What I’m telling myself right now is that I need to finish Cover Up. And when I can sit down and read through it, I can see once and for all if it can be salvaged at all, or if it needs to be completely redone from top to bottom. Currently, that’s what I’m thinking, but I haven’t actually reread any of it yet, so who really knows. If it needs to be redone completely, I can shelve it for awhile. Work on Where I Belong and then MAYBE pick up a new project along the way.

I guess this is all so foreign to me because ever since I graduated from college (May 2014), I took a hiatus from writing. I was reading during the summer while job hunting (I waited tables 4 nights a week. I had so much free time!), but putting my own ideas down wasn’t a priority. My major was English, dangit. I guess I just got exhausted from being forced to read and write for 4 years.

When I picked up on NaNo again this year, it was the first time I’d written since my last semester. Almost a full year and a half. Whew.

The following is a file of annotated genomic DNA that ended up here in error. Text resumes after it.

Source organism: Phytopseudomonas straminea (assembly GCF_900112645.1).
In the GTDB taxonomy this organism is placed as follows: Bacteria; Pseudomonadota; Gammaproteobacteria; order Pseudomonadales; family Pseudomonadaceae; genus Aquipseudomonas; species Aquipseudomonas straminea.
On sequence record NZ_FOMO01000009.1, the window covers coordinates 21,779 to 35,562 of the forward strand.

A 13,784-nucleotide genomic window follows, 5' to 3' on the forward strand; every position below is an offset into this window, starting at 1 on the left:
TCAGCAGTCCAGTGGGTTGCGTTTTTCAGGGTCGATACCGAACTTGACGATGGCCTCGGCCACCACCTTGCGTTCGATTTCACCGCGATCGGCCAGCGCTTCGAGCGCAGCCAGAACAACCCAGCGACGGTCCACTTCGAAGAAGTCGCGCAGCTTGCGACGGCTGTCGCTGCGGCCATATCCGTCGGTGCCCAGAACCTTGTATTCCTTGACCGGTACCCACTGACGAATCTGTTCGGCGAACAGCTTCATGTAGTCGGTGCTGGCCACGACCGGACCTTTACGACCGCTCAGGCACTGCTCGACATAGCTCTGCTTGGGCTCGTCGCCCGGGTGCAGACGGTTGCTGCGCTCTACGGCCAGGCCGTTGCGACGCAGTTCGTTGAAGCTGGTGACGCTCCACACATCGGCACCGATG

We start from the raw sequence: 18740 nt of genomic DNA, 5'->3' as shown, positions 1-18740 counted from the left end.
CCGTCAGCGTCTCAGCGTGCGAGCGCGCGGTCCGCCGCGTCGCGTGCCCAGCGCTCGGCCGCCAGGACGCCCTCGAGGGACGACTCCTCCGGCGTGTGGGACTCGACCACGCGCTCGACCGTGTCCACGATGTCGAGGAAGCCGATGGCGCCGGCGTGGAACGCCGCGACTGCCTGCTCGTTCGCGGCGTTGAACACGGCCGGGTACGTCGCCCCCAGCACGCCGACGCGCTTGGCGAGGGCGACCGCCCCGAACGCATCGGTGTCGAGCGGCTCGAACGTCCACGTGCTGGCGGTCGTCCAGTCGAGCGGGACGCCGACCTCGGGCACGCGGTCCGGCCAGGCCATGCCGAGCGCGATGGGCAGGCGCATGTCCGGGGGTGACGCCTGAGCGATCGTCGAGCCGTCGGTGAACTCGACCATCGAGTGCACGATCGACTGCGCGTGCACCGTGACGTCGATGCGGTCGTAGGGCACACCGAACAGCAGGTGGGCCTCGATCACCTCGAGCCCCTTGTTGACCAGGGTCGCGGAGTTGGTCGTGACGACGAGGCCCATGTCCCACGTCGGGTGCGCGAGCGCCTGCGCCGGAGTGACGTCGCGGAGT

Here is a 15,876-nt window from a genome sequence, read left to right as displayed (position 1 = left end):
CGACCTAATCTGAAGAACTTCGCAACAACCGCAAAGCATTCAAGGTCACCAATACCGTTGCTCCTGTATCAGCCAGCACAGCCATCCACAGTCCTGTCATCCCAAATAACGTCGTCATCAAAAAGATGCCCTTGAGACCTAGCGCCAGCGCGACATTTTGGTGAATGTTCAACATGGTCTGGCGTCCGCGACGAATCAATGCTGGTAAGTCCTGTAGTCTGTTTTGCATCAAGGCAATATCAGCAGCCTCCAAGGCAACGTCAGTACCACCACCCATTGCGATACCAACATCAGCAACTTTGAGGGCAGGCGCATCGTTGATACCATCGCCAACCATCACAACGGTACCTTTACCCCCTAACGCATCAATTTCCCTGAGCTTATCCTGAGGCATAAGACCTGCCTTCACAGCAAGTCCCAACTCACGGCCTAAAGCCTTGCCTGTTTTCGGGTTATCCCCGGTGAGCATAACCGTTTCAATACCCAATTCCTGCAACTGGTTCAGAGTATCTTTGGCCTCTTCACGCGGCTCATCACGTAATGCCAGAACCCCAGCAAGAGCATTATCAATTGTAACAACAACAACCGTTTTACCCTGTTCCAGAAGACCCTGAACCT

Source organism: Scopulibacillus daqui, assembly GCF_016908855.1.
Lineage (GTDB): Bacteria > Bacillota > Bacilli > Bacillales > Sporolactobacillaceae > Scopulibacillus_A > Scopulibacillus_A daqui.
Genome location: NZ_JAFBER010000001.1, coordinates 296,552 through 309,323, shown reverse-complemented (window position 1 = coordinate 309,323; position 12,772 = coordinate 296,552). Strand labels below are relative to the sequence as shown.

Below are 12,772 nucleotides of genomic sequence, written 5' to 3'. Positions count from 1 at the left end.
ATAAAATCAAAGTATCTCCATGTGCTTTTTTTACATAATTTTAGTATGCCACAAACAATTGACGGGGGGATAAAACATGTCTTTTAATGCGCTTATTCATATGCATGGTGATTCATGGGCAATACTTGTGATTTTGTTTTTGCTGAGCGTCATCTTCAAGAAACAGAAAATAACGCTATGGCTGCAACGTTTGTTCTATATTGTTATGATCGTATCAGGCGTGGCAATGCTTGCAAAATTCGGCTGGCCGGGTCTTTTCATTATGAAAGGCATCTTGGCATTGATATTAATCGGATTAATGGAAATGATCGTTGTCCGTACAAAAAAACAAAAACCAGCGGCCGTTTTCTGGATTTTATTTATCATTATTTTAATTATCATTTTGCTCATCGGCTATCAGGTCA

And now here I am, every idea swirling in my brain. I pick up a new book, love the plot so much that I want to write my own rendition of it, but then lose interest when another new idea comes to fruition later on.

I guess what I’m going to start doing is writing down my ideas. As much plot as I have in my brain at one time. Keeping them in a notebook full of all my other ideas. And when the time comes to really start a new one, I’ll have a book full of plotlines and characters. And I can choose which ones still get me excited about writing it.

So tell me: What do you do to keep the plot bunnies at bay?